This text perfectly captures the intersection of culture and science, making this an excellent text for an elementary-level unit on animal habitats, artistic portrayals, and cultural depictions of ecology. Wilam, home, takes many forms for a plethora of animals in this striking Aboriginal story.
—Kirkus Reviews (starred review)
The animals are painted naturalistically, framed by tapestries of texture and pattern that contain aboriginal elements. As the river approaches the city, buildings appear, but always in the background. It’s a lovely, immersive introduction to a language, and a closely observed view of the Australian natural world.
—Publishers Weekly (starred review)
Kids who would normally snooze through a travelogue will find this inviting, and those already interested in ecosystems may be encouraged to similarly document their own. It’s also a book that offers many possible approaches…However you use it, it’s a dazzling literary journey. (See p. 489 for publication information.)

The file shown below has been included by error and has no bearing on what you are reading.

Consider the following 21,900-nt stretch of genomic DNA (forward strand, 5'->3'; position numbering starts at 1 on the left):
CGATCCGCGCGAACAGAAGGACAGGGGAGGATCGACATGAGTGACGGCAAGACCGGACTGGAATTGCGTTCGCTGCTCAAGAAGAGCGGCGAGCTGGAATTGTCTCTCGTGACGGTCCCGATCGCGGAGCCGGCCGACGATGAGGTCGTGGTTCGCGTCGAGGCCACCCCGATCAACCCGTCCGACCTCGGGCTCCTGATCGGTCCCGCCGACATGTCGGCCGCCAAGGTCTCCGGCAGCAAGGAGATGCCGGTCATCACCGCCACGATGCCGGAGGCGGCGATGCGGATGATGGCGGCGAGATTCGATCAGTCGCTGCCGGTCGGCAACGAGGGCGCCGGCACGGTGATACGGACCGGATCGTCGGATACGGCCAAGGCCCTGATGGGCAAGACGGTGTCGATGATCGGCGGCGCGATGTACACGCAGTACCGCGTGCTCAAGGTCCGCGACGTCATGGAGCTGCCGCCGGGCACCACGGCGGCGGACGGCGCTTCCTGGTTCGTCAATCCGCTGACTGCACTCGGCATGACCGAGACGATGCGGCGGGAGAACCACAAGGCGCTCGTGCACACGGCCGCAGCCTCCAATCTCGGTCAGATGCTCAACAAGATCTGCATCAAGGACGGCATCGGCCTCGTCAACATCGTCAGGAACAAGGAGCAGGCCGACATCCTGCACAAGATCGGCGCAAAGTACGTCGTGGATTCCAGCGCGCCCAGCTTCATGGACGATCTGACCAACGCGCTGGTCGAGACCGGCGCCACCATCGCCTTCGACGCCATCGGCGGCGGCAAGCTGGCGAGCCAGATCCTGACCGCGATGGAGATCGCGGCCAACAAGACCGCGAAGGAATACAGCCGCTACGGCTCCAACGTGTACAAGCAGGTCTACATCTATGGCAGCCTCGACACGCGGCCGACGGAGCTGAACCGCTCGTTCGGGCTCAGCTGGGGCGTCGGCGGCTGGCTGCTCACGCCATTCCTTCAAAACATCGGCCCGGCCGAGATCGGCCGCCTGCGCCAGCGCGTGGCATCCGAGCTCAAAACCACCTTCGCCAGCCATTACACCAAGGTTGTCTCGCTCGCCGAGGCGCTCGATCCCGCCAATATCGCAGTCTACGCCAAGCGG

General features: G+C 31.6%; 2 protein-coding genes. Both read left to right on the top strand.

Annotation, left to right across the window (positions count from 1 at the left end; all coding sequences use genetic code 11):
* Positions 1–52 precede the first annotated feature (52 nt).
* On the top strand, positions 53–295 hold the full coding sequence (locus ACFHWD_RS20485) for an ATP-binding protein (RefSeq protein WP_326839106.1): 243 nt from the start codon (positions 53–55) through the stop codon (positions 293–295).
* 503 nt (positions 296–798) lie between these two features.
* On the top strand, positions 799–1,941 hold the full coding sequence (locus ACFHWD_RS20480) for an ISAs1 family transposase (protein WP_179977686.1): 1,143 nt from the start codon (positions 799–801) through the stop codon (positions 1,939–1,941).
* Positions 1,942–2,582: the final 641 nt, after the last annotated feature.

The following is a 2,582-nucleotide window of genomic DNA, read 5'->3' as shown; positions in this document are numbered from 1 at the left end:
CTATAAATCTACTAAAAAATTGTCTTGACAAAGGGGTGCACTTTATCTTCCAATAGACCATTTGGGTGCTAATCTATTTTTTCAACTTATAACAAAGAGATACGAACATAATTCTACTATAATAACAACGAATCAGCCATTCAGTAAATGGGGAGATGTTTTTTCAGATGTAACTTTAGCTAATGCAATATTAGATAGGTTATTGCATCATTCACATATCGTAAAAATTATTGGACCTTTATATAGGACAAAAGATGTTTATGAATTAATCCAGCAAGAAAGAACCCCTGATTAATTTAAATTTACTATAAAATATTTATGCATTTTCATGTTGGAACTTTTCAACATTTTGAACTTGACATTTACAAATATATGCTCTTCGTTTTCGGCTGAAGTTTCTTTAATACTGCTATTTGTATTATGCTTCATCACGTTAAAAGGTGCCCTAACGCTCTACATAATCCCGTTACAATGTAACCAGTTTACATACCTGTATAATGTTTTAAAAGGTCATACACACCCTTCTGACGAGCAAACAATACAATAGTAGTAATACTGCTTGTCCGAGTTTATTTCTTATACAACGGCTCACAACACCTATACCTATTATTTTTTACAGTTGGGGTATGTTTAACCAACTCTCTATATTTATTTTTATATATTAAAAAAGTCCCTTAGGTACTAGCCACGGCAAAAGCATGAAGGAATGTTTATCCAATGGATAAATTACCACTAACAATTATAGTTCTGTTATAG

—Bulletin of the Center for Children’s Books (starred review)
A necessary purchase, and co-written by a senior Aboriginal elder and the Yarra riverkeeper, this is one small step toward depicting a culture that is likely underrepresented in most collections.
—School Library Journal
“Me no leave it, / Yarra, my country. / There’s no mountains / for me on the Murray.” This 1874 quote from William Barak, Wurundjeri Ngurungaeta (who was a leader of the Aboriginal Australian nation of the Woiwurrung language group), opens this dynamic celebration of Australia’s Yarra River Valley…A distinct and introspective reflection on time, place, creatures, and people.
—The Horn Book